Software Engineering in WordPress, PHP, and Backend Development


Asynchronous Methods and Headers: Just Working Isn’t Good Enough

When sending asynchronous requests to a WordPress back-end, which may be a REST API or an Ajax callback, it’s helpful to know what headers to specify when sending said data.

Since I recently shared another post about idempotency in REST API design and since asynchronous calls are more common than they have been in the past, I thought it useful to share when to use what type of headers when making said requests.

If you’re working with WordPress in some capacity – be it a headless state or working on processing Ajax calls – then it’s useful indicate how your data is being sent and in what format the data is being sent. Ultimately, your asynchronous methods and headers need to do more than just work.

That is, it’s not enough for it to simply be sent and received. Instead, the data should be sent in a format congruent with what the backend service expects. If anything, future you will thank you. To make it even more relevant, this is an opportunity to keep our code as clean as possible.

Asynchronous Methods and Headers

When creating an Ajax request in WordPress using modern, vanilla JavaScript the request will likely look something like this:

fetch(tmAcmePlugin.ajaxurl, {
    method: 'POST',
    body: data,
    credentials: 'same-origin',
    headers: new Headers({
        'Content-Type': 'application/json',

Notice here I’m specifying the headers as part of the request which isn’t something we’ve historically done. In this example, I’m using application/json.

It’s also common to send form data across the wire, too. And if you do that, then your request will look something like this:

fetch(tmAcmePlugin.ajaxurl, {
    method: 'POST',
    body: data,
    credentials: 'same-origin',
    headers: new Headers({
        'Content-Type': 'application/x-www-form-urlencoded',

Obviously, know which type of header to send and when is important. As obvious as it seems, these are the guidelines I recommend when working in the context of WordPress-centric applications.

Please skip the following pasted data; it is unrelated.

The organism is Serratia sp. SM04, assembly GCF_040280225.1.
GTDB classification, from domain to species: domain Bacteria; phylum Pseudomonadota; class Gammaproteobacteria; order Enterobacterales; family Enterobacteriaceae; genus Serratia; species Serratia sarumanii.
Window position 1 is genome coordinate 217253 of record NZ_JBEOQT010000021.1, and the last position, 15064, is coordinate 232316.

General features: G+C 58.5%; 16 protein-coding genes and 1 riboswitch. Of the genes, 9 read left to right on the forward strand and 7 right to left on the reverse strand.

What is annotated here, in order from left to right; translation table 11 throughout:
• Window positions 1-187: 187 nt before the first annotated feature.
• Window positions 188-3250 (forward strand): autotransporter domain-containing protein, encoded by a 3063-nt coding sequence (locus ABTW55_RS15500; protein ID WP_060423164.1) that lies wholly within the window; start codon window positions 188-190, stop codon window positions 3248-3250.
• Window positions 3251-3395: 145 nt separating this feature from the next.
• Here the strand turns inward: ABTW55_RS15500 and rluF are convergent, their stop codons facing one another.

• Use application/json whenever you’re sending a payload that’s structured as JSON. Whenever you’re receiving the data on the server, you’ll need to use json_decode or your language’s equivalent to parse the data.
  • Use application/x-www-form-urlencoded whenever you’re sending a payload that comes from data being sent from a form element or in a string of key/value pairs such as key_one=value_one&key_two=value_two. Typically, this will be received in a POST request.

Again, however you specify the method and the header, the data will still be sent but how you manage it on the server may not match up to what’s expected.

If someone else – either someone with whom you work or just future you – reads the client-side code and the server-side code and what’s sent doesn’t match, it’s going to create an entire set of circumstances of detangling what’s been done and something that’s completely unavoidable.

Understanding Idempotency in REST API Design

This week, I read a great article relevant to anyone developing applications that include a REST API. It’s titled Every Programmer Should Know #1: Idempotency.

First, note that idempotence is:

The property of certain operations in mathematics and computer science whereby they can be applied multiple times without changing the result beyond the initial application.


In other words, in the context of REST APIs, the result of making a request shouldn’t change the state of the application more than once. That is, you make the same request multiple times, there should be no side effects such that the same result is sent each time.

Or, perhaps even more simply, if the same request is sent more than once, it’ll only be processed once.

Secondly, the crux of the article has a great breakdown of the various methods that should exist in a REST API:

  1. GET Method:
    The GET method is used to retrieve a resource from the server. It is an idempotent method because retrieving the same resource multiple times will not change the resource itself or cause any side effects on the server.
  2. PUT Method: